Moderated by Tom Sabulis
Many times we focus on what the Georgia General Assembly hasn’t done. What it missed. Or what it needs to do. In some cases, little attention is given to what has been achieved. That looks like the case with House Bill 911. Passed during the most recent legislative session, it adds teeth to existing law by creating a new felony classification that will help in the prosecution of abusers who assault people, often women, through choking and strangulation. Here’s an inside look.
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Choking crime with new law
By Greg Loughlin
On July 1, strangulation assault became a felony in Georgia. Strangulation, or “choking,” is a lethal act that interrupts blood flow, can cause permanent brain damage, loss of consciousness within 10 seconds and death within minutes. Most people aren’t aware of just how dangerous strangulation assault can be, especially since it often leaves no visible injury, or injuries appear later.
In the hours and days after an assault, a victim might experience difficulty breathing and swallowing, changes in their speech, nausea and vomiting, ruptured capillaries in the face, and memory loss. In the months and years following an assault, a victim might experience recurrent headaches, neck pain, cognitive deficits, and seizures.
While strangulation assault can be fatal, death is often not the intended outcome. Instead, abusers — most frequently men — use strangulation as a tool to control a victim. With hands tight around the victim’s neck, a batterer literally controls their next breath. And their message is clear: I could kill you if I wanted to.
The truth is that strangulation assault is highly correlated with eventual homicide. Victims of prior attempted strangulation are eight times more likely to be killed in the future by the same abuser, most often with a firearm.
With strangulation assault now a felony in Georgia, law enforcement officers and prosecutors are better equipped to prevent homicides by holding these dangerous offenders accountable. The Georgia Commission on Family Violence and other statewide partners are training first responders on the signs of strangulation in domestic assaults, providing law enforcement and medical professionals with heightened awareness to successfully document and respond to strangulation.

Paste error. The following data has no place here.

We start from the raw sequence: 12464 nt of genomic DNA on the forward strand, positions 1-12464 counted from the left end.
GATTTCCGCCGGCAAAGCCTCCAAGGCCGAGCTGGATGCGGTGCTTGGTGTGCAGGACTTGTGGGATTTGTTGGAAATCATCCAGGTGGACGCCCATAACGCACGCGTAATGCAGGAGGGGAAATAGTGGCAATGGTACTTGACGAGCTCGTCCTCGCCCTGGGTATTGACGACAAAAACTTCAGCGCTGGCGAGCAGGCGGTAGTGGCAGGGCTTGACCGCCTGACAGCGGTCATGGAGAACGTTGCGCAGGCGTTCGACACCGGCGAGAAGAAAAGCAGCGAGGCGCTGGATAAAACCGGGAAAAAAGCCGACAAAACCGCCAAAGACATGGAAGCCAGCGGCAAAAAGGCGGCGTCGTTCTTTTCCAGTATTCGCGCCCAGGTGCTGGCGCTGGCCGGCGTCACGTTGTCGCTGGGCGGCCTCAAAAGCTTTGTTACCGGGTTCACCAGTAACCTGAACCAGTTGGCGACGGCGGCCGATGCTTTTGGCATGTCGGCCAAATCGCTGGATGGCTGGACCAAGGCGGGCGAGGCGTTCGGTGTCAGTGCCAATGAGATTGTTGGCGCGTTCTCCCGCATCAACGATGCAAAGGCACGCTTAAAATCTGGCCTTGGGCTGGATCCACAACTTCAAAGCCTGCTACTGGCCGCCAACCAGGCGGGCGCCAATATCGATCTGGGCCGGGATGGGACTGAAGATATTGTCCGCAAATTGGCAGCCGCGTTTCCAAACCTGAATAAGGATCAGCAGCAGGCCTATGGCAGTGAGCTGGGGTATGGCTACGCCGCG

Of course, an improved criminal justice response helps only a small percentage of victims. A much larger number of victims only disclose their abuse to their friends and family. Because of this, it’s important that we all understand the impact and dangers of strangulation.
Here are some things that you can do to help the people you love and care about, potentially saving their lives.
• Refer victims to services. If someone tells you that their partner put hands around their neck, tell them that you are concerned for their safety. Encourage them to call a local domestic violence program and to seek immediate medical attention. Domestic violence advocacy services include support groups and safety planning and are confidential and free of charge. A person does not have to leave their relationship to access these services. Call Georgia’s 24-hour statewide hotline at 1-800-33-HAVEN to speak with an advocate, or visit the Georgia Coalition Against Domestic Violence at http://www.gcadv.org to find the nearest program.
• Challenge the messages men use to justify strangulation. Many men have received training in strangulation either directly through the military, law enforcement, self-defense training, or through messages conveyed in ultimate fighting, video games and pornography. We must acknowledge the sources where men learn to use strangulation as a control tactic, and we must counter those messages by requiring that men respect the women and children in their lives.